The arrangements on air services reached between the United Kingdom and the United States of America at Bermuda in 1946 created a model for many of the bilateral air services arrangements (see previous post).
What is less widely know are the details of the earlier 1935 arrangement that took the form of an Exchange of Notes (EoN) on 28 March and 5 April.
In this EoN can be seen many of the features that would appear in post Second World War bilaterals.
What is notably missing from the EoN is the right for UK airlines to operate to Hawaii.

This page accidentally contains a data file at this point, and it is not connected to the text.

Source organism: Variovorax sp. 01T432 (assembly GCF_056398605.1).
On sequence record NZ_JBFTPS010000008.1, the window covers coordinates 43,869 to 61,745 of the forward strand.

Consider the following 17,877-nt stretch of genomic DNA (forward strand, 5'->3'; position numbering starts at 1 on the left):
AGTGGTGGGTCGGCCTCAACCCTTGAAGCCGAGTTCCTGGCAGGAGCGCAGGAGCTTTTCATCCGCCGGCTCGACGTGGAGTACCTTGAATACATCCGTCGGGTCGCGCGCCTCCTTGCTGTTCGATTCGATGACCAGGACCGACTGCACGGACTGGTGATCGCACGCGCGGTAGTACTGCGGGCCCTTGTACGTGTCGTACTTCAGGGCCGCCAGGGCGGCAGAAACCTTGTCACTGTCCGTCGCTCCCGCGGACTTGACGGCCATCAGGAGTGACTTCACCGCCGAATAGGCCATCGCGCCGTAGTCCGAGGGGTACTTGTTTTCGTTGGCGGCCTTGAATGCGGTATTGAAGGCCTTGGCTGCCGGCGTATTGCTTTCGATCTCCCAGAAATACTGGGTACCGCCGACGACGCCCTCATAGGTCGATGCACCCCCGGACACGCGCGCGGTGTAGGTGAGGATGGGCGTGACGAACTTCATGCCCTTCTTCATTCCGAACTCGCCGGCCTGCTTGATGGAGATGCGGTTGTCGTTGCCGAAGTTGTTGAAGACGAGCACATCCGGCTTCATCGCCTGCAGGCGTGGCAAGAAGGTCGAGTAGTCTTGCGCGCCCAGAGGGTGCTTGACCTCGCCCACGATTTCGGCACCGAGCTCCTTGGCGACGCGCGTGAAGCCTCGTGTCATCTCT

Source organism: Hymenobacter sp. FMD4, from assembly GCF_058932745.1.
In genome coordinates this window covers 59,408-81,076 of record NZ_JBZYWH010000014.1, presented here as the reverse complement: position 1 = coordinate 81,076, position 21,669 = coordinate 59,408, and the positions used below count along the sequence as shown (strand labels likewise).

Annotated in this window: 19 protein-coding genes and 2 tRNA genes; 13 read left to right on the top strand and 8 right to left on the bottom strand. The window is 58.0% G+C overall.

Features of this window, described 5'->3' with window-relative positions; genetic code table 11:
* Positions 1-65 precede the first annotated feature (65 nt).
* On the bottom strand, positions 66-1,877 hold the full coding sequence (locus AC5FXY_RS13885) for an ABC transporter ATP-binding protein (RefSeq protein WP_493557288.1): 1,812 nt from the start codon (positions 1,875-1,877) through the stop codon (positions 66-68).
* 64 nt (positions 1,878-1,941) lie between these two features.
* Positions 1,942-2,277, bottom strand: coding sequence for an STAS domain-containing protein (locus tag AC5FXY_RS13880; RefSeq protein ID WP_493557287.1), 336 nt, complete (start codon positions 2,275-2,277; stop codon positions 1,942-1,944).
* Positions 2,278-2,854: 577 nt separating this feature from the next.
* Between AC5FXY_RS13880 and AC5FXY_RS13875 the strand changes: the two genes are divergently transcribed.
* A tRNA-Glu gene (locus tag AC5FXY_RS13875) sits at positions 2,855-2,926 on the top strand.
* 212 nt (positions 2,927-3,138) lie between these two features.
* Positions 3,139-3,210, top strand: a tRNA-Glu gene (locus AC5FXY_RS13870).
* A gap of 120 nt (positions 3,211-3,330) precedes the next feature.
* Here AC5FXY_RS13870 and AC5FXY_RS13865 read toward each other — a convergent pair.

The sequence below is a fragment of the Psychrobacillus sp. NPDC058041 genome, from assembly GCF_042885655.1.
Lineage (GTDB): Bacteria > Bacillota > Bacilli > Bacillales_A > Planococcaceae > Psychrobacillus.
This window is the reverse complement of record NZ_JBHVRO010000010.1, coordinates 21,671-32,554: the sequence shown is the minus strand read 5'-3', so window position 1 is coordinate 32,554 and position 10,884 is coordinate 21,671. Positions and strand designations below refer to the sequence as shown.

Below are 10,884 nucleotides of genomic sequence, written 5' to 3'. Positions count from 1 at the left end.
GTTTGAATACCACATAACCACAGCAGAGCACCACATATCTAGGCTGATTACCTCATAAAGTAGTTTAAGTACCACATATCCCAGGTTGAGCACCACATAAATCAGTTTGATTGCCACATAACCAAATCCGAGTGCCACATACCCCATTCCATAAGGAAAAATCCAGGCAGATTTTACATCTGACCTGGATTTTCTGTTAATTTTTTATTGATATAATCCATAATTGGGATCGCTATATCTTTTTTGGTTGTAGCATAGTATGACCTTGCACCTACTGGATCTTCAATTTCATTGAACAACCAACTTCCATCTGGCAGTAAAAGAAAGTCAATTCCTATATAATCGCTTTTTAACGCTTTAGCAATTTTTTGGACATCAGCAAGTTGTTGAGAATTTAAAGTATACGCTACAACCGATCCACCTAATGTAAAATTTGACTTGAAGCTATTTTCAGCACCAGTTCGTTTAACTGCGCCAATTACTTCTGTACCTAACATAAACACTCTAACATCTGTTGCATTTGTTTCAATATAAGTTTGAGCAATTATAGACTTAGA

As Dutch aviation historian Marc Dierikx notes in his article "Shaping world aviation. Anglo-American civil aviation relations, 1944-1946" (Journal of Air Law and Commerce 57(1992) nr. 4, p. 795-840), the EoN did not come into practical effect until the airlines of both sides (Pan American and Imperial Airways) were ready to commence regular flying boat operations across the Atlantic. This did not happen until 1939.
Australia also adopts two crew always in cockpit rule
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